When newer technologies or techniques meet older codes written for an earlier version of engineering reality, the losers are the users and occupants. VRF use is growing — find out how that growth is being hampered by various codes addressing energy, piping, refrigerants, and electrical design.
Variable refrigerant flow (VRF) HVAC is quickly taking over market share of the industry for commercial buildings. VRF is among the highest efficient HVAC systems. VRF allows an engineer to provide customers with a very energy efficient HVAC system with exceptional comfort and flexibility. Several building codes, however, prevent this highly efficient technology from being installed because of the first cost premium that offers no benefit. The building codes discussed in this article include NEC Article 220.84, the Energy Code section on economizers, IECC 503.3.1, and the mechanical code, Chapter 11.
Imagine eliminating this technology as a viable option for your building because a building code imposes irrelevant restrictions as traditional technologies are favored. The purpose of building codes is to protect public health, safety, and general welfare. Building codes have been around for decades, with the first dating from 1772 B.C. The code from this era basically states that if a builder builds a house and it kills the owner, that builder shall be put to death. Researching the history of building codes is a fascinating read. But, the question is, are the building codes keeping up with technology?
How often have we heard building owners express, “Why is the electrical first cost higher for a system that uses less energy?” When developing the electric schematic for a residential building, NEC Table 220.84 allows for diversity in feeder and service sizing. This diversity provision makes sense. It has been demonstrated that sizing the power distribution based upon worst case operation is a serious waste of money. After all, what is the likelihood that every apartment is simultaneously using every stove top burner, is maxing out the receptacle load, is washing and drying clothes, and is using hot water at a rate that requires the water heater to operate at full capacity, etc.? Not high. Therefore, as can be seen in the Table 220.84, the electrical engineers can de-rate feeder and service sizes based on a known and well-established diversity in load. Not using this de-rate table increases first cost on the order of tens of thousands to hundreds of thousands of dollars for no added value.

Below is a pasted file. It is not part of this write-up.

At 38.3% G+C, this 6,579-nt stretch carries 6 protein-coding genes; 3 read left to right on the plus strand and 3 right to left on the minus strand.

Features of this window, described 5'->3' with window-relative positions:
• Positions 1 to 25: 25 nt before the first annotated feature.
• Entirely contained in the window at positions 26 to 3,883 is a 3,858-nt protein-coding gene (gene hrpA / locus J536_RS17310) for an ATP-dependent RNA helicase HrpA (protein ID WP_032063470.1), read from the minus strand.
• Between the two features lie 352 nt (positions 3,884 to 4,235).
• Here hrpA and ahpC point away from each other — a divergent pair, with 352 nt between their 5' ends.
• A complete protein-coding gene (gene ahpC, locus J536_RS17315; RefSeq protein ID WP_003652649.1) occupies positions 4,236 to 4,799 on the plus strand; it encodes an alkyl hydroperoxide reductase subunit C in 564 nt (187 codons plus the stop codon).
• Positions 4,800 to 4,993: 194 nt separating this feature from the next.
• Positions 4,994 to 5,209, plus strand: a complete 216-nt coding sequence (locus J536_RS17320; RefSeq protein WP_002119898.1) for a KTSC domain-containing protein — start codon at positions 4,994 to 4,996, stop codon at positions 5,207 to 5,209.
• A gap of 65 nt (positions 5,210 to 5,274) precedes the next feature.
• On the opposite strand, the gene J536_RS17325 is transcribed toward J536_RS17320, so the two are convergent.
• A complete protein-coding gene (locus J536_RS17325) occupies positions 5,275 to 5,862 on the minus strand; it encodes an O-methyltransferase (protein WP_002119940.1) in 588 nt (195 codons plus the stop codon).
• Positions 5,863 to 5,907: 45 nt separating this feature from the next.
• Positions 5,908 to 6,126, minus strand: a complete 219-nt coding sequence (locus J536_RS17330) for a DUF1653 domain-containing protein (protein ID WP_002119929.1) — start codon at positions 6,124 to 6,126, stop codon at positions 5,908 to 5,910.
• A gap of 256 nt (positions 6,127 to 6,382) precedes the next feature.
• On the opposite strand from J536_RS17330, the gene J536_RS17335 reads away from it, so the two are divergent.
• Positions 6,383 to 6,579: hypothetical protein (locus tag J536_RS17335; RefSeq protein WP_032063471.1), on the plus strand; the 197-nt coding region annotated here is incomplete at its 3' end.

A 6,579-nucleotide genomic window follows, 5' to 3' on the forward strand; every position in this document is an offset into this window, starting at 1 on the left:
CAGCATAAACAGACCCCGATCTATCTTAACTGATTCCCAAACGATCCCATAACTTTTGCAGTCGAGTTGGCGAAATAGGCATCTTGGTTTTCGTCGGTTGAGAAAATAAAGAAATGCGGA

This code section does have some exceptions that allow for use of the de-rate table even if the apartments are equipped with gas ranges or gas water heaters. However, this code does not have a provision for apartments that are not on a dedicated HVAC system served by each apartment’s panel. The lack of this provision requires the electrical service and feeders to be oversized for no benefit. This added cost for larger electrical and feeder sizes that offer no value has caused many developers to forgo VRF as an option, and even revert to electric baseboard. This oversizing not only adds cost to the building owner but leads electric utility load growth forecasters to anticipate the need to build another electric generation facility, even though the predicted increase in energy consumption is not required. And the development of electric generation facilities has a negative impact on the environment.
Since VRF uses a “central plant,” each apartment does not have a panel that serves the electric space heat. However, the exceptions do allow for multi-family units with gas cooking to simulate an electric cooking appliance of 8 kW in the base calculation. Therefore, the logical question is, can the NEC assume an electric heat load in watts per cubic foot? (Cubic feet accounts for high ceiling spaces.)
Two buildings in Portland, OR, were built in the same year. Each comprise five floors of apartments over one floor of retail. One paid the premium for VRF, the other chose electric baseboard. Dataloggers are to be installed to obtain a good load profile of the electrical consumption in the building, on the house side, as well as the apartment side. It is our expectation that the results of this study will support a code change to accommodate VRF.